Solar Utility Scale Presentation 1


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- German Solar PV market
-USA solar PV market
-Regulatory environment
-Federal Resources
-Global Solar Outlook

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  • Renewable Portfolio Standard (RPS) – Is a state regulatory policy which mandates the use of renewable energy (wind, solar, biomass, geothermal etc.) to meet a certain amount of electricity demand. Renewable Energy Certificate (REC) – are tradable commodities which represent 1 megawatt-hour (MWh) of electricity generated from a renewable source. Utilities use these to meet RPS requirements
  • Solar Utility Scale Presentation 1

    1. 1. Solar PV Market Germany versus USA 3 rd Solar Convention Las Vegas October 7 th 2010 Volkmar Kunerth, MBA President, Solar Partners International Solar Partners International Solar Partners International
    2. 2. <ul><li>German versus US market </li></ul><ul><li>Grid parity </li></ul><ul><li>Implications </li></ul>Agenda <ul><li>German PV market </li></ul><ul><li>Conclusions </li></ul><ul><li>Outlook </li></ul><ul><li>US PV market </li></ul><ul><li>Conclusions </li></ul><ul><li>Outlook </li></ul><ul><li>Bureaucracy </li></ul><ul><li>Regulatory Environment </li></ul><ul><li>Federal Resources </li></ul><ul><li>Global Solar Outlook </li></ul><ul><li>Optimistic signs and challenges </li></ul><ul><li>Questions </li></ul><ul><li>Solar PV Market </li></ul>Solar Partners International Germany U.S.A. Economics Challenges Future
    3. 3. <ul><li>PV can be used anywhere </li></ul><ul><li>PV can be used in any size </li></ul><ul><li>PV is scalable </li></ul><ul><li>Grid connected and OFF-Grid possible </li></ul><ul><li>Only one initial investment </li></ul><ul><li>PV largest investment </li></ul><ul><li>PV has the highest cost reduction potential </li></ul><ul><li>PV reduces CO2 production and helps fight global warming </li></ul>Why Photovoltaic? Solar Partners International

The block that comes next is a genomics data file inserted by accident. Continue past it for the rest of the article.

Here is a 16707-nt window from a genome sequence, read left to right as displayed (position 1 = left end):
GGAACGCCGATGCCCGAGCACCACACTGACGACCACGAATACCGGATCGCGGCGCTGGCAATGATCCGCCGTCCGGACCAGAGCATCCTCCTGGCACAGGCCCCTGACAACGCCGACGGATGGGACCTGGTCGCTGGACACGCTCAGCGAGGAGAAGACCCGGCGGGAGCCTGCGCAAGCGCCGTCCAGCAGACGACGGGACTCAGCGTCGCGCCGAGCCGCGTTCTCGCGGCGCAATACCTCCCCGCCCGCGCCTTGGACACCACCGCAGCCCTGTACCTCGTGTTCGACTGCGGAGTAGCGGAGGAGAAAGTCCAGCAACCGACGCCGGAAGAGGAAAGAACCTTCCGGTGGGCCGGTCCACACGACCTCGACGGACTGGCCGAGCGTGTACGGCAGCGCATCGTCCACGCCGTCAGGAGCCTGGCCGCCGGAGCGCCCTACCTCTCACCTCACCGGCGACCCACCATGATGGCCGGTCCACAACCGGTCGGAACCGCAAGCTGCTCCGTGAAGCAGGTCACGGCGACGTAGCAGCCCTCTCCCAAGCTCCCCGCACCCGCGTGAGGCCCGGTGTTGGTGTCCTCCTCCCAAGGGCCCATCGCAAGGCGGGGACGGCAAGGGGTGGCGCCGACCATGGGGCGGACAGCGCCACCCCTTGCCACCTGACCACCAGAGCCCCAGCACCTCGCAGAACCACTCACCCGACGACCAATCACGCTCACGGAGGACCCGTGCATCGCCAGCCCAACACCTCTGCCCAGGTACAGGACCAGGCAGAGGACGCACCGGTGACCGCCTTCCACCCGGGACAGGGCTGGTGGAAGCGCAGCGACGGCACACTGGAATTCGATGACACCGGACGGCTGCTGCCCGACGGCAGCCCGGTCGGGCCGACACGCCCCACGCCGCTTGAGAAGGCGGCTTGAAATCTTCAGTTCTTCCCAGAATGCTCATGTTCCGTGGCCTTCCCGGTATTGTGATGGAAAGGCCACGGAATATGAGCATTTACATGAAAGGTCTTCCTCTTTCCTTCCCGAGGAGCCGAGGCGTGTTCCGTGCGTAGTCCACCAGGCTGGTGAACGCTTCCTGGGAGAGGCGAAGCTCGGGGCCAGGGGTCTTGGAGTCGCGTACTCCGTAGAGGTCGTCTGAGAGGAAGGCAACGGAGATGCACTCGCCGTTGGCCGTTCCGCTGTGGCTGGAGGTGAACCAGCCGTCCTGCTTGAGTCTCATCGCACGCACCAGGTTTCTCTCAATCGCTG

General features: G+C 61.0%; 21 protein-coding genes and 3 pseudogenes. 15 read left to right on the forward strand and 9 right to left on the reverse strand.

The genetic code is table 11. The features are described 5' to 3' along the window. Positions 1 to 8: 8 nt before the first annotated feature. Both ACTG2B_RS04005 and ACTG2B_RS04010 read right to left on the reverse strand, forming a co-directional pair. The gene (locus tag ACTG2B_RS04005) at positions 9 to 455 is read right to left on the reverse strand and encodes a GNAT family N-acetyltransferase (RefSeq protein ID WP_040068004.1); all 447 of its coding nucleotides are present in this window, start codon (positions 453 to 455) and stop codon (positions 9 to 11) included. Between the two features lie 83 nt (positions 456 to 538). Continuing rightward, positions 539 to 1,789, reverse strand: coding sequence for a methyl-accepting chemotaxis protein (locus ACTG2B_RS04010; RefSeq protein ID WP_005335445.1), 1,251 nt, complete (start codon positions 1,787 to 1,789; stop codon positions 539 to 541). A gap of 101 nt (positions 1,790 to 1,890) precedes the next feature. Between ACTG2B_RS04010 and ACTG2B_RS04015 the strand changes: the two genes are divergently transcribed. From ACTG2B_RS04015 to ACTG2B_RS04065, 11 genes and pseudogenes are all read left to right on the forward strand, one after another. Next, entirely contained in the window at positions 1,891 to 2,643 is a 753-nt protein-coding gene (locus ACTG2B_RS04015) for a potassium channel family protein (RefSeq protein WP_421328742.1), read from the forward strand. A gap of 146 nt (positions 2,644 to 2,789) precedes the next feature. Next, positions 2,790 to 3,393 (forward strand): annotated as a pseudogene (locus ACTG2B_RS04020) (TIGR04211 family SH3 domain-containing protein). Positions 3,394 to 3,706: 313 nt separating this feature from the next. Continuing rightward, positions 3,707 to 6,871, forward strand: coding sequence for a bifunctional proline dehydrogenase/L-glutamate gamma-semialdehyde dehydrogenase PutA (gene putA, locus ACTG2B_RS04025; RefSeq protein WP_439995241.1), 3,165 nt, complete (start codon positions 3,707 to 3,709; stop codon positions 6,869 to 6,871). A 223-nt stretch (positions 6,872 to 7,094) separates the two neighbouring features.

4. 4. <ul><li>Installations until 2009: Over 10 GWp </li></ul><ul><li>Predicted Installation in 2010 alone: 10 GWp </li></ul><ul><li>150,000 people employed in the industry </li></ul><ul><li>PV is the largest source of investment: $29 billion </li></ul><ul><li>80% of installations are roof installations </li></ul><ul><li>Dramatic growth since the introduction of the Renewable Energy Sources Act (EEG) in 2000 </li></ul><ul><li>EEG guarantees operators a feed-in tariff (FIT) fixed for 20 years and a purchase guarantee for the electricity produced </li></ul><ul><li>-> investing in a solar electricity system is a very secure investment for 20 years </li></ul>German PV Market Solar Partners International
    5. 5. German PV Market Solar Partners International
    6. 6. <ul><li>German Feed in tariff laws (FIT) </li></ul><ul><li>- “A feed-in tariff (FIT) is an energy supply policy that </li></ul><ul><li>offers a guarantee of payments to renewable energy </li></ul><ul><li>developers for the electricity they produce.” </li></ul><ul><li>- Under most FIT policies, the government establishes a legal obligation for electric utilities to purchase all of </li></ul><ul><li>the electricity produced by qualifying developers. </li></ul>German PV Market
    7. 7. German PV Market Solar Partners International
    8. 8. German PV Market Solar Partners International
    9. 9. German PV Market Source:
    10. 10. German PV market <ul><li>Advantages </li></ul><ul><li>Leads to rapid deployment of renewable energy in Germany </li></ul><ul><li>Reduced investment risk: makes it easier to finance projects </li></ul><ul><li>Faster reduction of CO2 output </li></ul><ul><li>Employment for 150,000+ people </li></ul><ul><li>Innovation engine </li></ul><ul><li>Disadvantages </li></ul><ul><li>Cost for German electricity customer until 2008: $48 Billion </li></ul><ul><li>(If calculated for 2009 and 2010 we reach $100 Billion!) </li></ul><ul><li>Prices are set too high, utilities and ratepayers are stuck with </li></ul><ul><li>those costs for the duration of the contracts (20 years). </li></ul><ul><li>The electric grid can only take so much alternative energy due to high fluctuations in input. </li></ul>